The stately Braeside Country Inn was built in the 1930s and is well preserved, well run by Linda, includes breakfast, and is within easy walking distance of the Pictou waterfront where are we had a lovely alfresco seafood dinner with a view of the small harbor.
Nova Scotia was similar to New Brunswick and that masks are required to enter businesses and public places, which for us was a throwback to how it had been many months ago in the States. Nonetheless, we quickly adapted to this requirement, keeping a mask in the back pocket at all times.
In the morning we continued east toward Cape Breton Island – the ultimate destination of our journey. Along the way, we stopped for lunch at one of many delightfully situated picnic tables scattered along the amazing (not to be missed) Cabot Trail on our way to the little town of Ingonish – just outside of the Cape Bretton Highlands National Park. Here we stayed amongst a funky collection of various forms of accommodations right along the Seaside. A group of young people put on an impressive firework show from the beach that evening after we returned from another wonderful seafood dinner down the road at the Seagull Restaurant.
Just outside of Ingonish, we stopped at a General store for a few provisions and the cashier, upon hearing that we were planning to camp in the National Park, emphatically proclaimed that we had to go to Meat Cove (outside of the Park) at the very northern tip of the island and stay at the, “most awesome campground ever.” Being a perfect fit with the theme of our journey, we headed straight to Meat Cove Campground in the morning – and what a spectacularly breathtaking ride it was!
Going counter-clockwise, we traveled through the national park, along the coast, and at the northernmost tip of the Cabot Trail we turned off and were shortly chattering along an unpaved road toward Meat Cove. At the very top of the Cape, the road deteriorated as we drove along the edge of limestone cliffs some hundred feet above the churning ocean below.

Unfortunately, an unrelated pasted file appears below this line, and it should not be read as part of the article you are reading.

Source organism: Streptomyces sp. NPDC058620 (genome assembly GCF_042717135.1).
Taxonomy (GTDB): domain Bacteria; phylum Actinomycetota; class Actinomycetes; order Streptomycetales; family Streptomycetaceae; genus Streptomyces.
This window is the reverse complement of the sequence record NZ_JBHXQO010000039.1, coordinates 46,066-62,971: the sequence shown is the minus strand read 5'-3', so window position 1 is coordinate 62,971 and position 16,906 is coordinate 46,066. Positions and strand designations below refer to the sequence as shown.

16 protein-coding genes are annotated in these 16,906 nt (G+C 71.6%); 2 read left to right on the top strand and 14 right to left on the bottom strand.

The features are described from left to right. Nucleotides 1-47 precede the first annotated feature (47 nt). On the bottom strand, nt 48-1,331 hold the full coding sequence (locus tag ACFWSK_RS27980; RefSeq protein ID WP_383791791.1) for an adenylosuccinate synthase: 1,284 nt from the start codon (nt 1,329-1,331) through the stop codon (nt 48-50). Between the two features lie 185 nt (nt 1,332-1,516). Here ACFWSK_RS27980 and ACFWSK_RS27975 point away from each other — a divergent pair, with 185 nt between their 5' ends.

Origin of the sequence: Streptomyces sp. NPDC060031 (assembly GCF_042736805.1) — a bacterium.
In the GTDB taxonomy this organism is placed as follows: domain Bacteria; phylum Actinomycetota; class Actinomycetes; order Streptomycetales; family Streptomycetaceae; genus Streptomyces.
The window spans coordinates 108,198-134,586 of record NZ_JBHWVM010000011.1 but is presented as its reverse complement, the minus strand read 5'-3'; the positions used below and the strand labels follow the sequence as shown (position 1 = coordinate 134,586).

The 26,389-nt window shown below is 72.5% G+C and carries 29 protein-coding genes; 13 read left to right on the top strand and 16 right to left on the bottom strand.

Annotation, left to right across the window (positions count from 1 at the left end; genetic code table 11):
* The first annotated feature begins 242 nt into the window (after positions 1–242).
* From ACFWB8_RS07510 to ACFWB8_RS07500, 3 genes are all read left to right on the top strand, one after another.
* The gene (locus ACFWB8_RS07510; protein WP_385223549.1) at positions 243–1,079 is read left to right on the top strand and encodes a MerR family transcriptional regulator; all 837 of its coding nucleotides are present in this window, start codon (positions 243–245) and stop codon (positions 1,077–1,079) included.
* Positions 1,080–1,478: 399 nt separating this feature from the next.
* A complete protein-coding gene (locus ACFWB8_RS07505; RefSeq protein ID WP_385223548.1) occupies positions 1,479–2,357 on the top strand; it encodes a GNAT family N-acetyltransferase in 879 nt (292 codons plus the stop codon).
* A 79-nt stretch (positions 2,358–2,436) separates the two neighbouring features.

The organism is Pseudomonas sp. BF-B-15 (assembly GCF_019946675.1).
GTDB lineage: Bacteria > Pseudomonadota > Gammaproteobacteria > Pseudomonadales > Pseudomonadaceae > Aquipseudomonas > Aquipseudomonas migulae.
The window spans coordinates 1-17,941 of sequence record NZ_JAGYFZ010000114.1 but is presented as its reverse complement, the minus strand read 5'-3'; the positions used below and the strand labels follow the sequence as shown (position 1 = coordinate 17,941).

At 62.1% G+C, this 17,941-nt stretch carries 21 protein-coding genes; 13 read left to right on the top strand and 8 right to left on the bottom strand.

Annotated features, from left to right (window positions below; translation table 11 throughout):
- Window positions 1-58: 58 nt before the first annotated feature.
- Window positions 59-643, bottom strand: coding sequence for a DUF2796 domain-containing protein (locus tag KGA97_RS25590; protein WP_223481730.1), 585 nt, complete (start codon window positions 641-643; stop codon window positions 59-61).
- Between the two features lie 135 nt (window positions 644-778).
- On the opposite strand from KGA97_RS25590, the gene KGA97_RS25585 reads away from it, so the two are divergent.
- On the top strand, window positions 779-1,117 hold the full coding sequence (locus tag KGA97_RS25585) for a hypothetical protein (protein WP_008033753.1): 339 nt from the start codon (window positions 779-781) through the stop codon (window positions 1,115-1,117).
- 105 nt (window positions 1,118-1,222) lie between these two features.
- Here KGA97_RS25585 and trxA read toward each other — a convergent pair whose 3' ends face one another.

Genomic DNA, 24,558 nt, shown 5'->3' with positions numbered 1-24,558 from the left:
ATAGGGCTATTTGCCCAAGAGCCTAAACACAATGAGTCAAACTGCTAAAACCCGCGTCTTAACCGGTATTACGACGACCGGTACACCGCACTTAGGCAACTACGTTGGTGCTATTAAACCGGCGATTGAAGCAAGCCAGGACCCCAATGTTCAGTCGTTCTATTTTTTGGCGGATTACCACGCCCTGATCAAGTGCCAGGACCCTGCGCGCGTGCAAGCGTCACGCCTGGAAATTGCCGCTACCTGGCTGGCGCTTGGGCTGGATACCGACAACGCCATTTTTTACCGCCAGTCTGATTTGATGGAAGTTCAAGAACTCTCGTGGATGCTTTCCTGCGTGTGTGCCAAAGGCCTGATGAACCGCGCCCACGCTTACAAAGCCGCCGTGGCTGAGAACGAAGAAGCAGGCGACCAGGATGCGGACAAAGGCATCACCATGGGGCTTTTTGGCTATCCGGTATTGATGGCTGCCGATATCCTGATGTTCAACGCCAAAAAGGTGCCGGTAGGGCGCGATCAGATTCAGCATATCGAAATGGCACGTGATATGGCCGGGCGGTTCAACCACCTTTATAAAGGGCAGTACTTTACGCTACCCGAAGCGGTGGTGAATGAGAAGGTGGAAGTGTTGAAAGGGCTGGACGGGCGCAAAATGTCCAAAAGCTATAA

This drive is not for the faint of heart, yet the reward is well worth a few skipped heartbeats. It’s truly hard to imagine a more amazing place to camp. You feel like you’re at the edge of the world, high upon cliffs with incredibly stunning views and a lovely accessible beach below to boot! Roasting local lamb chops over the coals of a campfire capped off an incredible first day in New Scotland.
One more memorable night at Meat Cove (huge thunderstorm) and we headed back to the Cabot Trail, through the park, and down the west side of Cape Breton (the best section for amazing views), toward the town of Inverness. Along the way we saw a police car and it struck us that we had not seen a police car nor heard a siren for the eight days that we had been in Canada! Just outside of town, off a gravel road, are a dozen “glamping” sites overlooking the ocean. And we were lucky enough to secure the last available one of these canvas-on-wood-platform accommodations.
Our host brought by a large potable container of water and told us a bit about the area including a trail up to the cliffs which leads to a tiny rustic cabin where the renowned Nova Scotian writer Alister Macleod would muse and do much of his writing.